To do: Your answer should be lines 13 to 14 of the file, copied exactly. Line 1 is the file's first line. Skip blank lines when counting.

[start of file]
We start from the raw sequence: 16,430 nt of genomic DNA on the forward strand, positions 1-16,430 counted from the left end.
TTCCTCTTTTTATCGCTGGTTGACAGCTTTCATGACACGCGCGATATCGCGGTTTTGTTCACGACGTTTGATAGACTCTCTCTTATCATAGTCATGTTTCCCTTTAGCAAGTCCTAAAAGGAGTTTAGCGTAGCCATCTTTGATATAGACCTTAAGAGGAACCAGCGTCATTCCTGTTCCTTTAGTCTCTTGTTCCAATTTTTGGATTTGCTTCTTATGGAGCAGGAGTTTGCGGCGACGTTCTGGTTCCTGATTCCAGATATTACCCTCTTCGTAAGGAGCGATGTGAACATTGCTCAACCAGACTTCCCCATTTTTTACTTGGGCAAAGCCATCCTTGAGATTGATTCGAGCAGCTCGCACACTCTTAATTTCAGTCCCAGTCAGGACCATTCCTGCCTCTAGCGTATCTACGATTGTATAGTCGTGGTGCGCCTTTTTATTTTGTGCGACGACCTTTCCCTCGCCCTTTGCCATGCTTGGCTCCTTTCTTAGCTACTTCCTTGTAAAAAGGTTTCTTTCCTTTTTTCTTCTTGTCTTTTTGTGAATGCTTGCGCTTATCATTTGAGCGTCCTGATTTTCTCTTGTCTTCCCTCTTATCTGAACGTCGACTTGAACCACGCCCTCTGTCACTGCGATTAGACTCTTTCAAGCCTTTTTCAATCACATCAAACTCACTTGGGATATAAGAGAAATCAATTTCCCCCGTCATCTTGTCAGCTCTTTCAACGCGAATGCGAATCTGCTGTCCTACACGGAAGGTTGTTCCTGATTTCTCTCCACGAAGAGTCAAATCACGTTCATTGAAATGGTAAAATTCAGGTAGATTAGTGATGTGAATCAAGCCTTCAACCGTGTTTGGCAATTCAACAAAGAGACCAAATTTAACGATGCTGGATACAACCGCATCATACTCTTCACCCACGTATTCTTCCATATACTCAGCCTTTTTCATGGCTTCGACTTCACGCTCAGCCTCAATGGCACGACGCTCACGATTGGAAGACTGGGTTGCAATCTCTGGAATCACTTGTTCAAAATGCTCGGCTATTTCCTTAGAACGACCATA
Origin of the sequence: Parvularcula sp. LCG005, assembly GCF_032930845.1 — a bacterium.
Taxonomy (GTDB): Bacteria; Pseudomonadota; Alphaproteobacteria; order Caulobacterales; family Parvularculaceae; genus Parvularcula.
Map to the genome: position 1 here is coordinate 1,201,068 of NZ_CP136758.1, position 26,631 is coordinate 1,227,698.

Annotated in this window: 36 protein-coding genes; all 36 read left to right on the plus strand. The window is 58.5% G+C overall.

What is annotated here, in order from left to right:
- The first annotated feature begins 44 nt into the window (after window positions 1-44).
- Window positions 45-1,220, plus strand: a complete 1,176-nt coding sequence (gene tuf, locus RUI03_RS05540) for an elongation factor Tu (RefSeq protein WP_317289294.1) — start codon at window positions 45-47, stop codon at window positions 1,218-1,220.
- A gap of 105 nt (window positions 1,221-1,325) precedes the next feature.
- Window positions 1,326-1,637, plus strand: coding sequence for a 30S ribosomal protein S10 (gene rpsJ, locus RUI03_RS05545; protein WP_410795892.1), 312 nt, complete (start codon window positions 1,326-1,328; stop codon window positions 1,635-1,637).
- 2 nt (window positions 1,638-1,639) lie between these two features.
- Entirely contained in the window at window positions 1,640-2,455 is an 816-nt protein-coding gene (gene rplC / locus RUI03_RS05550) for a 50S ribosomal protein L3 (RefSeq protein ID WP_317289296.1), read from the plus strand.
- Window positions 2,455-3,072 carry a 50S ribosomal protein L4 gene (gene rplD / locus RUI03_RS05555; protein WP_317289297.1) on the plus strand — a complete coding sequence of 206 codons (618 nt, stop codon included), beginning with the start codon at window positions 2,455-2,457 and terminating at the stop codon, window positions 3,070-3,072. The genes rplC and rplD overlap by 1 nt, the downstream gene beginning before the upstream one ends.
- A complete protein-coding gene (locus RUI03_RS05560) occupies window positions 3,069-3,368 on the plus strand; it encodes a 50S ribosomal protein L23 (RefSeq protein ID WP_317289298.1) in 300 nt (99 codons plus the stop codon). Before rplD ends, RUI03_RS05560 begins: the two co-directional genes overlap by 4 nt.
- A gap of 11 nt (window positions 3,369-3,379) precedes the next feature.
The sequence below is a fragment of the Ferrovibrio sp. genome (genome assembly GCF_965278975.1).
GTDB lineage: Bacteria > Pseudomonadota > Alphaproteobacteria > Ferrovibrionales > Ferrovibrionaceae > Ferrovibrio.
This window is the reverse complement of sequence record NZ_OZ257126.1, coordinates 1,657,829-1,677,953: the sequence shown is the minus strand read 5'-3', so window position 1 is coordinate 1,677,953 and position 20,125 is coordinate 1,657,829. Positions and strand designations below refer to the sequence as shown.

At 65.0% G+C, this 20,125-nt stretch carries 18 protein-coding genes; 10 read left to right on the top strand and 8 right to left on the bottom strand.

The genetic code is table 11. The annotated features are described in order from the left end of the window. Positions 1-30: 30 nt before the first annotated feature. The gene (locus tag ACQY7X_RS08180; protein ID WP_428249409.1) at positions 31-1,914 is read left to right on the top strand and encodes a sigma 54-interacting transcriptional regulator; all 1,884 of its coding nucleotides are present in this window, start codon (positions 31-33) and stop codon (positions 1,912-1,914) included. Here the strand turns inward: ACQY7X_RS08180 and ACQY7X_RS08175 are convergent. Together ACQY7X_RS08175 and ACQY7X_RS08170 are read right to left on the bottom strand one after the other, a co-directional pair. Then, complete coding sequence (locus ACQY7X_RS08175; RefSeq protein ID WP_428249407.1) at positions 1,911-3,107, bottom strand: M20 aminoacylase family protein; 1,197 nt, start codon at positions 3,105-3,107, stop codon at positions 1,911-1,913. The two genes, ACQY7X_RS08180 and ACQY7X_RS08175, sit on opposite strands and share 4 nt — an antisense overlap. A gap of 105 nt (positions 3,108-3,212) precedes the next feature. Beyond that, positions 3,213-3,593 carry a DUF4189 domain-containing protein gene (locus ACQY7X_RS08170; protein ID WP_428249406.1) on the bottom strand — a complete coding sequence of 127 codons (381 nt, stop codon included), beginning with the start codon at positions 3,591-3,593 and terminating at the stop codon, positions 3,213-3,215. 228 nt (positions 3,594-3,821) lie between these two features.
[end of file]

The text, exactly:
- Entirely contained in the window at window positions 1,640-2,455 is an 816-nt protein-coding gene (gene rplC / locus RUI03_RS05550) for a 50S ribosomal protein L3 (RefSeq protein ID WP_317289296.1), read from the plus strand.
- Window positions 2,455-3,072 carry a 50S ribosomal protein L4 gene (gene rplD / locus RUI03_RS05555; protein WP_317289297.1) on the plus strand — a complete coding sequence of 206 codons (618 nt, stop codon included), beginning with the start codon at window positions 2,455-2,457 and terminating at the stop codon, window positions 3,070-3,072. The genes rplC and rplD overlap by 1 nt, the downstream gene beginning before the upstream one ends.